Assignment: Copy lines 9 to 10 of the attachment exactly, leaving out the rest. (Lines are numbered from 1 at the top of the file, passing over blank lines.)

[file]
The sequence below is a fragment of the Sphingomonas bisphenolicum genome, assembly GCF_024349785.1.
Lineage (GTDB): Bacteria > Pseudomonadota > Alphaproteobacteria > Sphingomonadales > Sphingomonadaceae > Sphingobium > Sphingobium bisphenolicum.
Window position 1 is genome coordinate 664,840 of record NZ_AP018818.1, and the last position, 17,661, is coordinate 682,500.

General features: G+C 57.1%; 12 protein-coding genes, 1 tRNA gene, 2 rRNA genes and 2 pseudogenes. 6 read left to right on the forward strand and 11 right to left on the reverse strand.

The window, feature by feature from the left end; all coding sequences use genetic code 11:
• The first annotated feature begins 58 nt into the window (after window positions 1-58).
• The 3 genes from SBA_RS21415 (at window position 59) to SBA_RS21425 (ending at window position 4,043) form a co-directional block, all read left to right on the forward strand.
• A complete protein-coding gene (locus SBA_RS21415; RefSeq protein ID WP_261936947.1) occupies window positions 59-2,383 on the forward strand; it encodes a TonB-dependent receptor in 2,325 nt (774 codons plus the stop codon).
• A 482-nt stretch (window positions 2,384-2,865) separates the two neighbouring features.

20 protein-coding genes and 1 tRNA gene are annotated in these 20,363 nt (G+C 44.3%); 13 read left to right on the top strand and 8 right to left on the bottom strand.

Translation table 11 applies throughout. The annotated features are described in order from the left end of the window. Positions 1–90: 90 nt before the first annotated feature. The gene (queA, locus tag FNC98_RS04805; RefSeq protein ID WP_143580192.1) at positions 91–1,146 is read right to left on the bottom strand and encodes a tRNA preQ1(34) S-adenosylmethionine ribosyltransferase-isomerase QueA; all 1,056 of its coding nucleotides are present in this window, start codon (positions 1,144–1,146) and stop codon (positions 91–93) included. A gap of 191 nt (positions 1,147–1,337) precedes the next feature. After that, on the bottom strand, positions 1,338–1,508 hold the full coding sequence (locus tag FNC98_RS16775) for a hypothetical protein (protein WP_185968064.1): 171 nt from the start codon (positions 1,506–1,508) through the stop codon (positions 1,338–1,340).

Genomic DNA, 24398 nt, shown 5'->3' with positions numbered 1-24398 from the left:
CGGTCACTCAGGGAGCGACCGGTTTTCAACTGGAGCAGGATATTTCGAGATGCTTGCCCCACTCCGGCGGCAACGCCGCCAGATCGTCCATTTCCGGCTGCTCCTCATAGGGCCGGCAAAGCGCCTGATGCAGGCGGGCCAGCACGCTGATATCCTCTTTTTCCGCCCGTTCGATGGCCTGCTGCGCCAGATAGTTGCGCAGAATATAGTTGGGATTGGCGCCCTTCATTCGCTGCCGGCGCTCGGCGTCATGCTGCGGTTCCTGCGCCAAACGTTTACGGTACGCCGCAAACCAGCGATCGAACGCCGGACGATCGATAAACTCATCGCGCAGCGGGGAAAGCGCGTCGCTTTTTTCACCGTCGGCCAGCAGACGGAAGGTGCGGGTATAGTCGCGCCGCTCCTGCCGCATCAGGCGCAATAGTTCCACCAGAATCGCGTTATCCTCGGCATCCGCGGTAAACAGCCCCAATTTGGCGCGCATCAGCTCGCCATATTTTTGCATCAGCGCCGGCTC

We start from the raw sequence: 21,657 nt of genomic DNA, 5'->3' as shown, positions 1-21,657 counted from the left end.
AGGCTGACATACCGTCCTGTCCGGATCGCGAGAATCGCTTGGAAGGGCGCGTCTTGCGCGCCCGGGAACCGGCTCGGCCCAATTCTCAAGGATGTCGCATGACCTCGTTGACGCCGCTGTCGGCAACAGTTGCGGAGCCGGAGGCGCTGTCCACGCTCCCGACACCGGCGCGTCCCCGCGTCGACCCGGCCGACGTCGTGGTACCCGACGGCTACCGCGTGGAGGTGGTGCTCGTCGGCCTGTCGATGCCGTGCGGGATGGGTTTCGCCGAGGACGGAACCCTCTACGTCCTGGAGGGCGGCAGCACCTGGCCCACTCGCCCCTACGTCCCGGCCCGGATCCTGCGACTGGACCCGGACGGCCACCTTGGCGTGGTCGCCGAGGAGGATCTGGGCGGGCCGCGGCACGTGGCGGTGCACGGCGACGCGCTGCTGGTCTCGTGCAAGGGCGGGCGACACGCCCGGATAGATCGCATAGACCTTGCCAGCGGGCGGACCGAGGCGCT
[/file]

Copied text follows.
• A 482-nt stretch (window positions 2,384-2,865) separates the two neighbouring features.

20 protein-coding genes and 1 tRNA gene are annotated in these 20,363 nt (G+C 44.3%); 13 read left to right on the top strand and 8 right to left on the bottom strand.